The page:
Biden’s IRS Surveillance Scheme Hits An Unexpected Roadblock

Recently, Senator Joe Manchin, a moderate Democrat, weighed in on the recent proposal for banks to report individual account information to the IRS, a highly controversial plan.

However, Manchin noted that the plan for mass IRS surveillance on American’s individual bank accounts is likely dead.

On Tuesday, Manchin remarked that he spoke with President Joe Biden directly about the proposal, which would have required for banks to report on all account outflows and inflows of over $10,000 to the IRS. The presumed goal of such reporting would be to eliminate tax fraud.

However, after meeting with Biden, Manchin determined that such a provision for the IRS would likely not be in the human infrastructure plan.

Manchin, who is a key swing vote on various partisan legislative efforts, declared that the IRS plan is “screwed up,” and Biden apparently agreed with Manchin’s assertions.

“I think that [provision] is going to be gone,” Manchin proclaimed during an Economic Club of Washington appearance on Tuesday.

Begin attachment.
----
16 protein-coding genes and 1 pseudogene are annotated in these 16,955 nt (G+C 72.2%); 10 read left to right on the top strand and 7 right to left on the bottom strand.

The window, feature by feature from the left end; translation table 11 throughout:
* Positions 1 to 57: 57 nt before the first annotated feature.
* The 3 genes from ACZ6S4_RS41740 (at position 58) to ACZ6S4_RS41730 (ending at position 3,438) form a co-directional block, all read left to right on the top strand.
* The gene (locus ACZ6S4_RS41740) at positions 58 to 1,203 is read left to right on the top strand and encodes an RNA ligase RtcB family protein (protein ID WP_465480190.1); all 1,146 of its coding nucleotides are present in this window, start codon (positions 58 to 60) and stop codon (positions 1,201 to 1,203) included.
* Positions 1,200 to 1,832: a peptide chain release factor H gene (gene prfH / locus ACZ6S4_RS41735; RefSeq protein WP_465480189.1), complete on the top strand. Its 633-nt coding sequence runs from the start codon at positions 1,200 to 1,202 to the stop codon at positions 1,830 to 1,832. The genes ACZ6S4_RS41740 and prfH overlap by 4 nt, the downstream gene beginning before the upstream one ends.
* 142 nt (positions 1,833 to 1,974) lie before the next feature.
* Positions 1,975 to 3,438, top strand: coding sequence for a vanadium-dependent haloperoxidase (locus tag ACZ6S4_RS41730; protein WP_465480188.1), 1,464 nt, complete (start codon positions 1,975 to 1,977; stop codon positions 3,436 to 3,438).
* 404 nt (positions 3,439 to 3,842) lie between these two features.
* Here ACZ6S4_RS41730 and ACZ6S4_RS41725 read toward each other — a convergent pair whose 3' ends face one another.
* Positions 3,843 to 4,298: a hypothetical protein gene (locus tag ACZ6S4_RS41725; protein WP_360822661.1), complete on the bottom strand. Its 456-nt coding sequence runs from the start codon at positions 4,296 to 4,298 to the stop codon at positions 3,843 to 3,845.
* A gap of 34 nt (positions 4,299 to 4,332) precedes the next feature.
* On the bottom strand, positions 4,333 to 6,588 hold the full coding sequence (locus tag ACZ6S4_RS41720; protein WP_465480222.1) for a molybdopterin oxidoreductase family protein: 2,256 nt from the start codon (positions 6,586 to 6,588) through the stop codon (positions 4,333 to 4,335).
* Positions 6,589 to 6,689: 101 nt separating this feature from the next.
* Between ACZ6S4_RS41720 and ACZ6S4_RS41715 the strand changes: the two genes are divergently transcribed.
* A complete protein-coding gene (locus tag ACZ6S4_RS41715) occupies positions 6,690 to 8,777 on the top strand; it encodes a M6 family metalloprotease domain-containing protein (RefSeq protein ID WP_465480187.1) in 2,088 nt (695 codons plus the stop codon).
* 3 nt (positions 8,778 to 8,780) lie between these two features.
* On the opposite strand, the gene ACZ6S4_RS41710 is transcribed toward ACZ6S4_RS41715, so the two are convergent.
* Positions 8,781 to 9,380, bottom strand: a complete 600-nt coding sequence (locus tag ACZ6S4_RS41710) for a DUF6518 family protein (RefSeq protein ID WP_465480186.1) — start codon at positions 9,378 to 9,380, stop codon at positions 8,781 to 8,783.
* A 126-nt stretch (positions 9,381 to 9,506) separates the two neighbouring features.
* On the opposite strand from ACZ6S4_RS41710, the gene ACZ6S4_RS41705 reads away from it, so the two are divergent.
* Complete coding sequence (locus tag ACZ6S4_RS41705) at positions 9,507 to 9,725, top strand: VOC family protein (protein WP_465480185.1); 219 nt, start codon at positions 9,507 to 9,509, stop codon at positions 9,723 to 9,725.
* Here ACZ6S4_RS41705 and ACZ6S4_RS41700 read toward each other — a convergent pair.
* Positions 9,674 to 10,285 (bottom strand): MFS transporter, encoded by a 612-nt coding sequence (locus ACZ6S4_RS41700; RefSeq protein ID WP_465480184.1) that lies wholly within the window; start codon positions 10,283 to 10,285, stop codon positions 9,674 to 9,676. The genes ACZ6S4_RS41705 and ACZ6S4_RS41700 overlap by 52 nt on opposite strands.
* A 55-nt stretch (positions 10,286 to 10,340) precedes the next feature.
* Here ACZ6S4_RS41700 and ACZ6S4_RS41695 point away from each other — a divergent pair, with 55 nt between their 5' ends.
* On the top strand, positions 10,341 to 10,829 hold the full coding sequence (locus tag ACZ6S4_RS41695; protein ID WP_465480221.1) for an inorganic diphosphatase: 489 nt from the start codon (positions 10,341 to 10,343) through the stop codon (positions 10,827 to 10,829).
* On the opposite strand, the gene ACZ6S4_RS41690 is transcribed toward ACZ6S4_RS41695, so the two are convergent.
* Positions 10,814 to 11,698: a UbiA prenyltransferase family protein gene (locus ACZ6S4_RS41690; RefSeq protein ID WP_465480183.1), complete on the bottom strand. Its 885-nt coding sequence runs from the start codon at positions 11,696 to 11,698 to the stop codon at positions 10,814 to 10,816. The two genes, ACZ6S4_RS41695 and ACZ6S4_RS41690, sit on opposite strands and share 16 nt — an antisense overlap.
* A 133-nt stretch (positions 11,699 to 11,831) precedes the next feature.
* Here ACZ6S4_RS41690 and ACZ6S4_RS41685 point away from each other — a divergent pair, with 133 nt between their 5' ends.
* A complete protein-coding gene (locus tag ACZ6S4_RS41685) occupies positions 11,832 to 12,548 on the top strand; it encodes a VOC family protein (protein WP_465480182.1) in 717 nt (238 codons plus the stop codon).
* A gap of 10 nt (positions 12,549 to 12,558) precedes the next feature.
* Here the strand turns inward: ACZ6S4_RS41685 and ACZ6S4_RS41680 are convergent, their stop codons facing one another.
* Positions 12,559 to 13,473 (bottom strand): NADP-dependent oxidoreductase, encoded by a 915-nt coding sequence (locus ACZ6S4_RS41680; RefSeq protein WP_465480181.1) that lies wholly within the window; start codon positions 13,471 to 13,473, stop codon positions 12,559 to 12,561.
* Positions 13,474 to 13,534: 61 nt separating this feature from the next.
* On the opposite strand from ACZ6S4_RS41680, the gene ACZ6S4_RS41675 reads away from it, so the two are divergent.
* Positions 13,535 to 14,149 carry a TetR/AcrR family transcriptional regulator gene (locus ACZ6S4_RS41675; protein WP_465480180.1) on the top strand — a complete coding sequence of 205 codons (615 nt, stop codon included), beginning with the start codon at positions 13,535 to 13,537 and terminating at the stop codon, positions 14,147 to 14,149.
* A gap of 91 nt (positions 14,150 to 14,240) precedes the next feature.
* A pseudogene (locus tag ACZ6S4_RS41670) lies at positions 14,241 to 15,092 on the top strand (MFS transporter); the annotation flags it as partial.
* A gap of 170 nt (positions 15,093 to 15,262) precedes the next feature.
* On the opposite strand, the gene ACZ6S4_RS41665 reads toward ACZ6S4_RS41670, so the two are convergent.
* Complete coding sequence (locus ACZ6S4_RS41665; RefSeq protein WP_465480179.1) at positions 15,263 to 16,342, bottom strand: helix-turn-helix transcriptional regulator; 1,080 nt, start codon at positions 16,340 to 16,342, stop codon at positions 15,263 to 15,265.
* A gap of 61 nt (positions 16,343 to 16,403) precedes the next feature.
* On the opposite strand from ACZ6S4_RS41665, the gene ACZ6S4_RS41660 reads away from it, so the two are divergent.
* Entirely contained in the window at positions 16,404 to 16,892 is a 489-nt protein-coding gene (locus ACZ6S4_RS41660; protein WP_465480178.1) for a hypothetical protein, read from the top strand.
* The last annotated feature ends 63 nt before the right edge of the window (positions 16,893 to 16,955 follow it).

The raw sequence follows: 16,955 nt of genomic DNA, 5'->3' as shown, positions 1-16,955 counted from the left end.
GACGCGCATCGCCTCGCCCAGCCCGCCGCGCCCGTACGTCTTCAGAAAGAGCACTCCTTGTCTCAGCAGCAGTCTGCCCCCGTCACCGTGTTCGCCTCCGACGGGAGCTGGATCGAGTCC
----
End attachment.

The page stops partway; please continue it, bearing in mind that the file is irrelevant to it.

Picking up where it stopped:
The first version of the IRS tax proposal was even more aggressive, as it proposed targeting all outflows and inflows of $600 or higher. However, Republican representatives and the banking industry fiercely opposed this measure, which resulted in the second iteration of the proposal: tracking all outflows and inflows of $10,000 and higher.

Senator Elizabeth Warren of Massachusetts and Senator Ron Wyden of Oregon, who heads the Finance Committee, have been fervent supporters of the IRS measure. Treasury Secretary Janet Yellen has also fully supported IRS surveillance.

Citing IRS Commissioner Charles Rettig, Wyden claimed that the annual tax gap would be as high as $1T per year. Requiring banks to report outflows and inflows may narrow the gap between total taxes paid and total taxes owed.

“Working people pay their taxes voluntarily,” Wyden brayed, adding that “a wealthy business owner … is on an honor system.”

“The arguments against information reporting have always been the same,” Wyden continued, “and they’ve always been wrong.”

Republicans have fought back fiercely against measures that promote IRS surveillance, noting that such provisions would grossly violate privacy and represent a logistical challenge.

In addition, Republicans have also noted that the IRS has inappropriate cybersecurity safeguards in place, given the massive leak of personal taxpayer documents to a major media outlet. The incident further eroded the public’s trust in the federal institution.